Last night, I watched Star Wars for the first time in a few years. I know, I know -- what is there to say about it? Well, don't worry; I'm not about to launch into a 10,000 word treatise on its many virtues, but I did have a few thoughts:
In this SPOILER-FILLED review, I look at Zack Snyder's reboot of the Superman legend and try to place it in the larger context of moviemaking today.
Comics fans need to stop looking for their Lord of the Rings in the mind of Christopher Nolan. I'll come back to that idea later, but first let's look at Zack Snyder's grim, bloody and -- most important -- cold new movie, Man of Steel.
My Internetting revealed to me this morning that Nikolaj Coster-Waldau, aka Jaime Lannister, played one of the Deltas in Black Hawk Down. If you want to hear the multilingual actor doing a country-redneck accent, check out the video below.
What was pitched as an artistic choice turned out to be one of necessity -- and we're all the better for it.
Here's my favorite joke from the original run of Arrested Development: While planning a charity event, George Bluth Sr. asks his family to recommend an organization or cause to benefit. Everyone recommends something self-serving in the secret ballot, except one family member, who suggests "cervical cancer."
"Oh, I wonder who wrote that one down," George Sr. deadpans as the camera cuts to Michael.
I love this moment, not only because it's funny and indicative of the family's self-involvement, but also because this is how we find out the cause of Tracey Bluth's death -- through comedy.
For me, comedies are always best when they're dramas (or outright tragedies) first. The fourth season of AD didn't deliver as much tragedy as I would have liked, but it did finally reveal Michael's late wife amidst a hectic, muddled, misshapen new season that was frustrating and funny, off-kilter and canny.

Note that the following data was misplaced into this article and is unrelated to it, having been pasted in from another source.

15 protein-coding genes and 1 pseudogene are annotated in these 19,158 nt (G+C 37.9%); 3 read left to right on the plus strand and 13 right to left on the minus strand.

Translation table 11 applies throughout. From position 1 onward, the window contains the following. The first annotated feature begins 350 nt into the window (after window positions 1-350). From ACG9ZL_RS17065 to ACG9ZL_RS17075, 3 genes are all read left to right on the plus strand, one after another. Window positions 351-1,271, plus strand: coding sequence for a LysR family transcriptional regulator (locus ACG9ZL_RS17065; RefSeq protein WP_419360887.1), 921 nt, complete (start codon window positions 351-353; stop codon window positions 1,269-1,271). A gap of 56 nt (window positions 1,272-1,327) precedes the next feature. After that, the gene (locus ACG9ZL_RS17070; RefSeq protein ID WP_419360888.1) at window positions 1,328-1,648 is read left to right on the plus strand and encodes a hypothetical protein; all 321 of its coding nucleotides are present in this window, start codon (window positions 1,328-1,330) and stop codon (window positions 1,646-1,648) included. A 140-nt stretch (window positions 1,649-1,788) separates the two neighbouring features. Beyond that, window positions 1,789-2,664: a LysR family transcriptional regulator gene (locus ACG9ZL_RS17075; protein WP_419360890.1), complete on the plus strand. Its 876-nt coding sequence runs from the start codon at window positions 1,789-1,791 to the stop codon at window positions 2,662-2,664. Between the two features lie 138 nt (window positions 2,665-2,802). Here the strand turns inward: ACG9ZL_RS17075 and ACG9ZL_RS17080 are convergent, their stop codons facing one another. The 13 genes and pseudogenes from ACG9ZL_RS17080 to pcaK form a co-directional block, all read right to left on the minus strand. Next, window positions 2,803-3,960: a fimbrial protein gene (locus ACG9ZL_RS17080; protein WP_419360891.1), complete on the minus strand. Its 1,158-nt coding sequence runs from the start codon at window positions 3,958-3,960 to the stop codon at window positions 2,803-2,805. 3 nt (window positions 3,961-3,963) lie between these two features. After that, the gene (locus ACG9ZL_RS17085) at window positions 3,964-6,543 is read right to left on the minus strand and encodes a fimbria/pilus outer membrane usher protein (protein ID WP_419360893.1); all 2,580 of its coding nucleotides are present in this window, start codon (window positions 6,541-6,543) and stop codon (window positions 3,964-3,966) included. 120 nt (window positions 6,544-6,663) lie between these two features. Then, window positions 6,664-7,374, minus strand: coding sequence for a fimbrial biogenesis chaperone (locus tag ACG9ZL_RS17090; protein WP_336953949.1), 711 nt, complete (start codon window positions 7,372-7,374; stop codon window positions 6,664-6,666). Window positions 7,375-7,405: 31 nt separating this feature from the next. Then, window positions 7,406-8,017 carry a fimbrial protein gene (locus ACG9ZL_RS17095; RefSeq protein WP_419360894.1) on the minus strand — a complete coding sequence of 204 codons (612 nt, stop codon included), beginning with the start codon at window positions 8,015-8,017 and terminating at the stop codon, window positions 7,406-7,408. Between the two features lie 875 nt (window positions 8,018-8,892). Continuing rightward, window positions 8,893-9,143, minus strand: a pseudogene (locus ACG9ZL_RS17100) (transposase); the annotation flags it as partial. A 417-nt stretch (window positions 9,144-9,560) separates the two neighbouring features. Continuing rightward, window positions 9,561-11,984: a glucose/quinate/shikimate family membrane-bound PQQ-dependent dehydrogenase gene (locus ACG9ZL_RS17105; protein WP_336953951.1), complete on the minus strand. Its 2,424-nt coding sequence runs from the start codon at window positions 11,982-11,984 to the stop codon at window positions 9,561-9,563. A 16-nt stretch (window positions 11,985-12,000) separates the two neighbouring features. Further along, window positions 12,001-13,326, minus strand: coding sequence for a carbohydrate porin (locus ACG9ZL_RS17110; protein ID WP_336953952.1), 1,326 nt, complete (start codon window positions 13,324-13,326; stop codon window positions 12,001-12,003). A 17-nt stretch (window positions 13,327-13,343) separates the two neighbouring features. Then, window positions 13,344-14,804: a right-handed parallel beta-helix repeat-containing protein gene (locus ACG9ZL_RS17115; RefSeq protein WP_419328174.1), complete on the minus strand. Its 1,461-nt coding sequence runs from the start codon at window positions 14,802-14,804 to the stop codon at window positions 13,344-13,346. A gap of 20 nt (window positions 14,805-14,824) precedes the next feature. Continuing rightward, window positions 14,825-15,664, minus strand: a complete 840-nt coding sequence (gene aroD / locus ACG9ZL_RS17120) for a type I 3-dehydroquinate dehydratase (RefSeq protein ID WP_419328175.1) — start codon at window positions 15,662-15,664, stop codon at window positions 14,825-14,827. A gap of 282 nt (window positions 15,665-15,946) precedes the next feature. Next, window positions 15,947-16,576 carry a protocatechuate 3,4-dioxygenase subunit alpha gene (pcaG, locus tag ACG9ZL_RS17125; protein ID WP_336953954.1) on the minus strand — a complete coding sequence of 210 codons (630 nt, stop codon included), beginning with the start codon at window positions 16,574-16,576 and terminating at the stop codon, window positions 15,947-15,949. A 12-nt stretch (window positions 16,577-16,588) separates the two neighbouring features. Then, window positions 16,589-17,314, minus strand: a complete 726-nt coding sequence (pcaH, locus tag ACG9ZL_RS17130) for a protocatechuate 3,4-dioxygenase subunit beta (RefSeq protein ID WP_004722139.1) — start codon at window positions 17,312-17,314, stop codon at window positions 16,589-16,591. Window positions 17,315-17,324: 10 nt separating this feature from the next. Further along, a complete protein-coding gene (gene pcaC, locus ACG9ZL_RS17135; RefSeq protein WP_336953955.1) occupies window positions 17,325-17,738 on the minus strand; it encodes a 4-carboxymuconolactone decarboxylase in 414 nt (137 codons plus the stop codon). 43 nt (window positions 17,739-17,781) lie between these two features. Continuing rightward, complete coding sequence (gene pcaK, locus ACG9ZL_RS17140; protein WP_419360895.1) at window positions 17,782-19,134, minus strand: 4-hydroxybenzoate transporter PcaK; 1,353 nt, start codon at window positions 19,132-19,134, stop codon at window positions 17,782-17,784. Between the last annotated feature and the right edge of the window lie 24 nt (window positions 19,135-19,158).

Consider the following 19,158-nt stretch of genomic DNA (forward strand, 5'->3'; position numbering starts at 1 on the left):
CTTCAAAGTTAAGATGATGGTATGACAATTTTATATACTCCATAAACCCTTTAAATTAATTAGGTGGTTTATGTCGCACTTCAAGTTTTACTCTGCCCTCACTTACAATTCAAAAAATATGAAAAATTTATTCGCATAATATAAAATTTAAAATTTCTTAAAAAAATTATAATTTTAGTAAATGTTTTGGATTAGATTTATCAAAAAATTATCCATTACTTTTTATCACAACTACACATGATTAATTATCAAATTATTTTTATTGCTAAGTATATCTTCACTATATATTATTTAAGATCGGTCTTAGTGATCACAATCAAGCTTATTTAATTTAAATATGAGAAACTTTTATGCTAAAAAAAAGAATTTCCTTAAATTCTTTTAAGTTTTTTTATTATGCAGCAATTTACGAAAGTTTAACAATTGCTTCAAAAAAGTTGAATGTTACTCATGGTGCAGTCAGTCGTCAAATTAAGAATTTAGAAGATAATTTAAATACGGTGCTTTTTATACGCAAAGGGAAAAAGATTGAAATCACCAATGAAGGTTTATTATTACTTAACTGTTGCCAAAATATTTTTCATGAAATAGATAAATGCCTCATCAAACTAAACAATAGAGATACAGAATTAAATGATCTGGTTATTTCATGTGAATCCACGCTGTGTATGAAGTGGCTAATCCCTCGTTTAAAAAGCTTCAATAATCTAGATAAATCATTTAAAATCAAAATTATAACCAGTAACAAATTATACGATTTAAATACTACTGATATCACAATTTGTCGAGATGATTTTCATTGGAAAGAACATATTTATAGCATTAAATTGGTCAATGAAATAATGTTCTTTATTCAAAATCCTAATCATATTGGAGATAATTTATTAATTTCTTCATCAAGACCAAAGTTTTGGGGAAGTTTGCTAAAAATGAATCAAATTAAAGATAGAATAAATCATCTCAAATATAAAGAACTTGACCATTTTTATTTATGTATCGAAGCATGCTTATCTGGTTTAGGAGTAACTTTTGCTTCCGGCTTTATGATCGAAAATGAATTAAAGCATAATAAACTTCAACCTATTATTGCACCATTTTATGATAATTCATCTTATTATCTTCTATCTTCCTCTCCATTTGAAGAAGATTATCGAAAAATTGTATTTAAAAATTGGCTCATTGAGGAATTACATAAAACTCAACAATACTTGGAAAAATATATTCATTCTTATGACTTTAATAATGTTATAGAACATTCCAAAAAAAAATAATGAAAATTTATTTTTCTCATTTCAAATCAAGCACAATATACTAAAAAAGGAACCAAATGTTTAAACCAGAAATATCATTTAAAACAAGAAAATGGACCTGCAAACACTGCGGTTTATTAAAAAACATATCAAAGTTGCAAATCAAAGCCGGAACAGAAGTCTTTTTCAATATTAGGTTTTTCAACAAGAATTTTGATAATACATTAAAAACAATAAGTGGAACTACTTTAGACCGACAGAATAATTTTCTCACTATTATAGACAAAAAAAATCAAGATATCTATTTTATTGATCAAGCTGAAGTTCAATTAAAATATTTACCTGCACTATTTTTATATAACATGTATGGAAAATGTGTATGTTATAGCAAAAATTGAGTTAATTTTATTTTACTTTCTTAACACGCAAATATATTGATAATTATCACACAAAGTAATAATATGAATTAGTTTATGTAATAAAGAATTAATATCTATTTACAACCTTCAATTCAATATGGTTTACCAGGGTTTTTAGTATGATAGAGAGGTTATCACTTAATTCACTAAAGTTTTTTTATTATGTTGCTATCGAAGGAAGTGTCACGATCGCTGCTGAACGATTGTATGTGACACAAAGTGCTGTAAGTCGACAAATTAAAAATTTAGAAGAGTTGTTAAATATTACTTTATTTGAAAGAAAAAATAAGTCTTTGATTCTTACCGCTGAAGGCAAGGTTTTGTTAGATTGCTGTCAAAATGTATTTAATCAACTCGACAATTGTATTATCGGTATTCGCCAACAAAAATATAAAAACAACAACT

In the first of a three-part series, I look back at The Wire and try to figure out why season five is the weakest entry of this brilliant series. I first watched The Wire, David Simon’s seminal portrait of the city of Baltimore in five acts, a few years ago. I recently plowed through the series again, this time with…
SPOILERS AHEAD I'd love to meet and talk with a WWII-generation Japanese citizen who saw Gojira (aka Godzilla) for the first time in 1954. It's no secret that Japanese pop-culture – from Manga comics to big-robot/big-monster sci-fi – has acted as a pressure-release for the anger and anxiety built up from America's bombing of Japan in World War II. (The…
Bryan Singer’s sprightly Days of Future Past jettisons most of the youngsters from the 2011 reboot in favor of the series’ new leading men, James McAvoy and Michael Fassbender. It’s the right call, but the filmmakers commit one small blunder: They make Wolverine the hero. SPOILERS AHEAD!
In competing narrative voices (mostly first with a dash of third), author Mayer ably explores the turbulent headspace of Quinn, a teenager with a condition known as congenital analgesia—he can't feel pain.
In this classic book review, Tony Lazlo sounds an extended dirge for the disappointing final chapter in the Harry Potter book series. SPOILERS AHEAD! The empress is naked.After 10 wonderful years of books whose release dates arrived with the anticipation of fresh boxes of Wonka bars, we're left with the disheartening reality that J.K. Rowling couldn't write a Harry Potter…
Bob here. I met Andi Cumbo-Floyd through Twitter, where she holds weekly discussion with other writers. She's one of the kindest, most thoughtful people I've interacted with, and her writing reflects that. Besides her ongoing pursuit of creative nonfiction, Andi is also a teacher and editor. She recently launched a new online community for writers, and she maintains an artistic…
Fanbase Press has one of the great unheralded stories of the comic-book publishing world. Run by Los Angeles-based husband-and-wife team Bryant and Barbra Dillon, Fanbase Press has been putting out top-notch content for the past several years. The company’s first two titles, Identity Thief and Something Animal, were both painterly explorations of dark psychosis. Since those releases, they’ve steadfastly sought…